My nephew and his friends are 14 and 15, aching for teenage “freedoms.”
However, his parents argue with him about what’s appropriate and safe on a Saturday night in their big city.
(My younger sister wants my “wiser” suggestions, but my now-older children and I live in the country where “street-life” doesn’t exist at night).
At 12 and 13, these boys used to go to a movie together on the weekend, with their parents picking them up afterward.
They had sleepovers, stayed up late and ordered pizzas (a parent was always home.) There were a few house parties with girls present, too. (Yes, a parent had to be home).
Now they want late nights out with no parents along, and they want to feel that they are in a pack all their own. My sister thinks it’s unsafe for the kids to roam the streets at night. My nephew gets upset and complains that his parents are being unfairly strict with him. How do I help my sister come up with safe solutions?
Parents and kids alike all have to adjust to age changes during the years that children still live in the family home.
It’s not uncommon that the early teens typically create a battleground for freedom that sometimes wears down their parents.
But young, boisterous boys (and girls) out late on city streets can be an easy target for anything from minor hassling to mugging, and far worse. Especially in big cities.
Remember, the next few years with older teenagers may then involve more serious issues over legally driving, drinking, etc. So parents should realize that handling this area of discord firmly and wisely sets the pattern for the next stage.
Generally, early teenagers are past just wanting to watch a movie at home with one pal. They now like to chill with their friends, especially in groups of four or more. With social media, these small groups find other small groups of friends, and then want to get together. This is where the desire for being out at night arises, and that’s where problems can more easily occur.
Any parents who are willing, and have the temperament for it, can open up their homes to be a gathering place, giving the kids space to hang out in a safe environment. Playing video games? Fine. Ordering pizza? Why not. Snapchatting each other from either end of the room? Okay, if that’s what makes them happy, and feel they’re doing their “own” thing.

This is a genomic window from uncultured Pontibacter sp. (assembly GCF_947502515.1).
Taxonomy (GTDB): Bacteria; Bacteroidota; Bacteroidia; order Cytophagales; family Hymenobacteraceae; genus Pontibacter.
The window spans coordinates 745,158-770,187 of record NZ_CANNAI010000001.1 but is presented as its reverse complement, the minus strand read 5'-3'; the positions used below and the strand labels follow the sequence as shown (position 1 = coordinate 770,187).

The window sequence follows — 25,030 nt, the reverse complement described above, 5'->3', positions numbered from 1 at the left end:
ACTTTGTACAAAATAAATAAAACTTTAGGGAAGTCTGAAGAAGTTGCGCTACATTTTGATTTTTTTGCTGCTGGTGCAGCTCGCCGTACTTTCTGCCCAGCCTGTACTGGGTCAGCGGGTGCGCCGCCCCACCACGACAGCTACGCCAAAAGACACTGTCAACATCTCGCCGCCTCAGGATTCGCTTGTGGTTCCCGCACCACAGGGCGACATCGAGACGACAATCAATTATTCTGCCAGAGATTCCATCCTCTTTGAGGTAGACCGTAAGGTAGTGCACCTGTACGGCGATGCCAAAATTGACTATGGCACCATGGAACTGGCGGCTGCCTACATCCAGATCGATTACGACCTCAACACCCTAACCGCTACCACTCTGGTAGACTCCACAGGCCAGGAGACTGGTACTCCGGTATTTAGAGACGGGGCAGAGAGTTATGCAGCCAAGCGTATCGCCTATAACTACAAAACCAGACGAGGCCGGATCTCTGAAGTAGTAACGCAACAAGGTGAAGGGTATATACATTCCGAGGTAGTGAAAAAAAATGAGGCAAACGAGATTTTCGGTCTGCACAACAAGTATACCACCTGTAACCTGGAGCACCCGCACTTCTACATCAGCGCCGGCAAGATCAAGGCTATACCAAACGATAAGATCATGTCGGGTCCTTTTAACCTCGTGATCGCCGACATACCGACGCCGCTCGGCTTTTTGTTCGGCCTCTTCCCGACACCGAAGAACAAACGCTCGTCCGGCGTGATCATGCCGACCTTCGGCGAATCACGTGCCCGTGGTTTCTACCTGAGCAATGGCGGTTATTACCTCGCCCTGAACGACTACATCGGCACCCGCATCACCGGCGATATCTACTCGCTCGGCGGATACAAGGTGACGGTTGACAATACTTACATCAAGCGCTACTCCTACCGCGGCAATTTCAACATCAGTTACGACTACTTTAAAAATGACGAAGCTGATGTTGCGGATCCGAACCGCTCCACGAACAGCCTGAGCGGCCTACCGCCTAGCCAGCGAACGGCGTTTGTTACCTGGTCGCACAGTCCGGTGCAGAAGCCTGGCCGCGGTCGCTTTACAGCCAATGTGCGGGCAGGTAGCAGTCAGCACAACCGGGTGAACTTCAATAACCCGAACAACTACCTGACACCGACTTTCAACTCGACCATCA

Readers: Share your experiences raising this age group.
My close friend for many years, is, I believe, experiencing some mental health changes.
He’s early-60s, but has become very forgetful and different in his behaviour this past year.
He hesitates over every decision, from what’s appropriate to wear outdoors, to what to eat. He’s also not driving much, only shopping and eating locally.
When I ask if he’s okay, he always says “I’m fine,” and asks about me.
He’s divorced and his one son lives out of town. What should I be doing to help him?
Disturbed By Changes
A long-time close friend is entitled to be concerned, and must raise the topic.
Start with reaching out, e.g. “I’m worried about you, and feel that you’re worried too.”
If there’s no response, mention his hesitations over food and clothing choices, and his forgetfulness.
Suggest that if he hasn’t seen his doctor lately, you’d be happy to drive and accompany him.
If he refuses help, contact his son.
FEEDBACK Regarding grandparent alienation (Oct. I4): Reader – “Yes, there are two sides to a story. Our alienation has been going on for over five years.
“We’ve apologized for any negativity, if any, brought to our daughter-in-law’s life, and we are open to communicate.
“But she won’t communicate, and we’ve been told not to come to their home.
“We did have a happy relationship with our son, educated him in the value of a dollar, travelled to different parts of the country, were involved in his interests, and loved him.
“We don’t expect repayment from our son for his happy childhood.
“We’ve NEVER had any relationship with our grandchildren, never see them, but we have an education fund for both, send cards at special times, and think of them always.
“We think that she just dislikes us. But as heartbroken grandparents, all we want is happiness on both sides in our now-short lives.”
Tip of the day:
Parents of early teens need to be patient, helpful, but firm about safety-first.